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Gender and identity • Discourse analysis approaches the issue of gender in various ways. The fall broadly into four types of approach: • The way language itself is gendered – or has become gendered; e. g. the way male pronouns can be used to refer to either males or females; • The way women and men, girls and boys are stereotypically represented in discourse; • the way men and women interact in discourse and whether or not there are differences in their style of talk; • The way language is used by males or females in specific discourse.
Discourse and gender • Gender is inescapably a biological construct. Each of us is born with his or her gender. • “However, institutions still play an important part in establishing the nature of that gendered identity, even if they do not establish the identity itself. It is not so much biology that leads to gender stereotypes as the differential behaviour and personality traits that are associated with each gender by cultural history” M. Bloor and T. Bloor, 2005.
Discourse and gender identity construction analysis • Focuses on the way “social expectations of the relative roles of women and men, carried intertextually, hamper progress towards more egalitarian structures.
Identity as constructed discursively This aspect of identity theory stresses that identity is not essential but constructed, modified and consolidated through discourse. By discourse we mean: “…the sort of language used to construct some aspect of reality from a particular perspective…” Chouliaraki and Fairclough, 1999)
Gender Identities ‘Femininity is articulated in and through commercial and mass media discourses, especially in the magazine industry and in the fashion industry of clothing and cosmetics. But most of all it is articulated on women’s bodies by women themselves. ’ (Talbot 1998: 71)
Dominant readings • Benwell defines ‘dominant readings’ as the position that the reader unconsciously assumes in a given historical moment, basing him/herself on a range of ideological positions available and which make the text understandable.
Resistant Readings • Resistant readings are rejections of the dominant ones and are assumed by reading texts critically. • What are the linguistic resources for reading texts critically?
Theories of gender-based differences in discourse • A number of linguists maintain that there are broad genderbased differences of communicative style in the discourse of men and women. These researchers have sought to identify ‘gendered discourse styles’, in other words, ways of speaking that signal masculinity or femininity by characteristic combinations of linguistic features. • These researchers often presume that “linguistic markers of men’s style and women’s style would be functionally linked to the traits and roles of men and women” Cameron 2006.
Models of gendered discourse styles • • These theories can be summarised as: Dominancemodels; Deficit models; Difference models.
The dominance model This model is typified by scholars like Dale Spender. Man Made Language (1980) presents language itself as a the embodiment of a patriarchal society. “The English language has been literally man made, and […] is still primarily under male control”.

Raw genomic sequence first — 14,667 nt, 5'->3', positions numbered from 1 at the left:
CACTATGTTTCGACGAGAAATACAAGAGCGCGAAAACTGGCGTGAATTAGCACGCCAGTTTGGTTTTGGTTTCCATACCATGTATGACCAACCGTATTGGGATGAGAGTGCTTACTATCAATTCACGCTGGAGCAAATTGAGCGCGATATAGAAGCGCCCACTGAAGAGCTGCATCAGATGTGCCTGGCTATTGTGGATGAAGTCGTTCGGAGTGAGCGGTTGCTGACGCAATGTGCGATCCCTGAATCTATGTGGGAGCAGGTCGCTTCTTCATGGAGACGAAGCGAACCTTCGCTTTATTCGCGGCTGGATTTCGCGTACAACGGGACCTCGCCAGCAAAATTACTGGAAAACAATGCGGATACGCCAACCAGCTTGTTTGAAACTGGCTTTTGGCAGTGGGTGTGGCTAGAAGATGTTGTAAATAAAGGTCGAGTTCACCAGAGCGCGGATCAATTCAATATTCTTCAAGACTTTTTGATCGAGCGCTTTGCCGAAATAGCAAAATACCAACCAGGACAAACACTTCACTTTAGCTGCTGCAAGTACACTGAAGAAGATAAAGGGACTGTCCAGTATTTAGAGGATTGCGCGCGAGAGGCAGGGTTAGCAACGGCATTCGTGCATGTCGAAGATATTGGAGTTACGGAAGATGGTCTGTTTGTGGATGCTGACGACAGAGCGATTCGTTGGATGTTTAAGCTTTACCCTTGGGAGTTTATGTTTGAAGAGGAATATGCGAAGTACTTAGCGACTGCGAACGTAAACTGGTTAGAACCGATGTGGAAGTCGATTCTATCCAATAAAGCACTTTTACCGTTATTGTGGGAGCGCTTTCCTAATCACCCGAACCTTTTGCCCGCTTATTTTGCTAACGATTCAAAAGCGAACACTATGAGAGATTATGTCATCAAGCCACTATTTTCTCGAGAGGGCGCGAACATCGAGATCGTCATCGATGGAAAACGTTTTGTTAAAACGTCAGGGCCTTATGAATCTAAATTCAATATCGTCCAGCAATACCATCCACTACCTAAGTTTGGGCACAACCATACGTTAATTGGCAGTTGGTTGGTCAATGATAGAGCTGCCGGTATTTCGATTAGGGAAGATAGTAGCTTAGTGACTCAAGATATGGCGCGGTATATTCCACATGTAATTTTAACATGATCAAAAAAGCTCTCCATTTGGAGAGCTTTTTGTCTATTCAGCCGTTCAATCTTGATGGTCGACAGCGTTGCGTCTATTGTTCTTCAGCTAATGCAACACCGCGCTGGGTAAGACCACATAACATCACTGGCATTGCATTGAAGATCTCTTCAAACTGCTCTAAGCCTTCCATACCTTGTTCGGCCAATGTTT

• As evidence of this Sarah Mills in Femminist Stylistics(1998) refers to: • The use of ‘he’ as a generic pronoun; • The sexual bias of ‘man’ nouns : postman; chairman; seaman; etc. • Different terms to distinguish between female and male versions, often with negative connotations for the latter: bachelor/spister; master/mistress; courtier/cortesan; • Terms without a male equivalent: single mother; working mother; career woman; unmarried mother; • Offensive terms for unattractive women: cow; bag; crone; frump. Etc.
The deficit model • The most influential voice on this model is that of Robin Lakoff. • Her theories are most famously set out in Language and Woman’s Place (1975), in which she proposed that certain grammatical and lexical patterns typified women’s speech and expressed weakness and insecurity:
Lakoff and the construction of femininity (from Mc. Loughlin 100) Lakoff claims that the following linguistic features are characteristic of the construction of femininity: • • • Topic: woman’s work Hypercorrectness of grammar Vagueness (empty adjective); Emotional as opposed to intellectual evaluation; Intensifiers; Diminutives; Qualifiers, Politeness super polite forms ; Hedging
Difference models • Stress the differences between the language used in male and female discourse and hence used to construct female and male gender identity. • A linguist like Talbot stresses that from a young age boys and girls tend to grow in separate groups based on their sex and in the course of this they devolop constrasting linguistic habits that underlie subsequent miscommunication between them.
• Marjorie Goodwin (1980) stressed that groups of girls do not tend to be hierarchical; decisions are taken in common, with use of suggestion structures, the inclusive ‘we’ and epistemic modality. • Boys are seen as socialising in gangs which are hierarchical in which competition is present.
• On the basis of Goodwin’s observations, Daniela Maltz and Ruth Borker theorised that men and women socialise in different cultures and this division is expressed in different ways of interacting. • Male interactions are characterised by displays of power; female communication by displays of solidarity.